In Queen Village, current construction will transform the Nebinger School into a citywide model for stormwater management improvements at Philadelphia public schools.
“Nebinger is unique in that it’s essentially a model,” said Tiffany Ledesma Groll of the Philadelphia Water Department.
Improvements to the school are planned to be completed by the start of next school year. A stormwater management inter-disciplinary curriculum was also developed over the past year between PWD and Nebinger staff. Imagine students doing math word problems based on local stormwater information. They’ll also learn about the social impact in addition to environmental and science-related lessons. Friends of Nebinger and the Queen Village Neighbors Association also played a part in realizing this opportunity.
The construction will be focused mostly along Montrose Street between 5th and 6th Streets where a rain garden, porous play surface and a landscape border will be fabricated. Porous pavers will also be installed along Carpenter Street, next to a below-ground basin currently being dug. The project is a result of a collaboration between the Philadelphia Water Department (PWD), EPA and the Partnership for the Delaware Estuary (PDE). It was conceptual plans developed a few years ago by the community via the Community Design Collaborative that enabled this plan to be chosen. Because there was already a stormwater management improvement plan, the PWD was able to take that plan and tweak it a bit to ensure the “site gets as much stormwater management as possible.”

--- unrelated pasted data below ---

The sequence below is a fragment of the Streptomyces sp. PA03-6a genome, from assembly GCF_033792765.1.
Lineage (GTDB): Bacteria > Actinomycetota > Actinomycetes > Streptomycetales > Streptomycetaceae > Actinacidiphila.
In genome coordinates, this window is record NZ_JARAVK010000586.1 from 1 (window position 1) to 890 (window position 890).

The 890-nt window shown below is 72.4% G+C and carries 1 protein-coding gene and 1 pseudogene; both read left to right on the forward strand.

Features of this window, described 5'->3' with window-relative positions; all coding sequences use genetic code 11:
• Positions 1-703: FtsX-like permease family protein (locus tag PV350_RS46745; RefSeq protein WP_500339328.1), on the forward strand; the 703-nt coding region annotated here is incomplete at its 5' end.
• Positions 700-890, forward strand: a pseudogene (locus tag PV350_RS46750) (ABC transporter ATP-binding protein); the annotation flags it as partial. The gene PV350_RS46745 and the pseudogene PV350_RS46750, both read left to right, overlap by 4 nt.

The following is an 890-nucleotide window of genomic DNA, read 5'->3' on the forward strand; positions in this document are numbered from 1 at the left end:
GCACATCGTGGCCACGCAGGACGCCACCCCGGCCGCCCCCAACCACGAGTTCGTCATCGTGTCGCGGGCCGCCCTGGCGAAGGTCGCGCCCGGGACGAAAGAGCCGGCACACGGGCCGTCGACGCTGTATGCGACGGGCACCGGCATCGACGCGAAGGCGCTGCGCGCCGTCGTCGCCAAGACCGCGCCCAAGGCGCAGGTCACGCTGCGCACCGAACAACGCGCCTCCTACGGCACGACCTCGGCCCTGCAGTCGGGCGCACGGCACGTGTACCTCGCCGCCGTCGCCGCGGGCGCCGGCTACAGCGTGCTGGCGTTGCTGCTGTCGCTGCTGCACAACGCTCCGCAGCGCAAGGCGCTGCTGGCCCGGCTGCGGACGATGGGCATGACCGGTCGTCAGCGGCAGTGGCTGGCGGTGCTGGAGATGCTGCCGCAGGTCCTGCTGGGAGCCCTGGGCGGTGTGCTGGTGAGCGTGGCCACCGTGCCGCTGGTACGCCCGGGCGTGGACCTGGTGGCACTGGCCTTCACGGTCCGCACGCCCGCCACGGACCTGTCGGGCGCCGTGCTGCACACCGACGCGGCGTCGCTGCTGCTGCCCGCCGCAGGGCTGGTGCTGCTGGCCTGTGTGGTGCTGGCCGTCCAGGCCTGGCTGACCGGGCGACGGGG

While this is separate from the plans to improve and green the Nebinger playground itself, according to Groll, the stormwater management improvements will be fabricated with that project in mind. Th collaboration also represents an extension of the Joint Initiative on Urban Sustainability (JIUS), a partnership among the US EPA, Brazil’s Ministry of Foreign Affairs, the City of Rio de Janeiro, and the City of Philadelphia, which was formed to advance sustainable cities. A $278K EPA grant received by PDE is responsible for this project, according to Groll. She added the PWD will take what it learns from this situation and apply it to other schools it decides to green as part of its Green City Clean Waters campaign to improve the City’s stormwater management infrastructure.
This project is a great example of both civic collaboration and how the Community Design Collaborative’s conceptual plans are transformed from Power Point presentations to realities.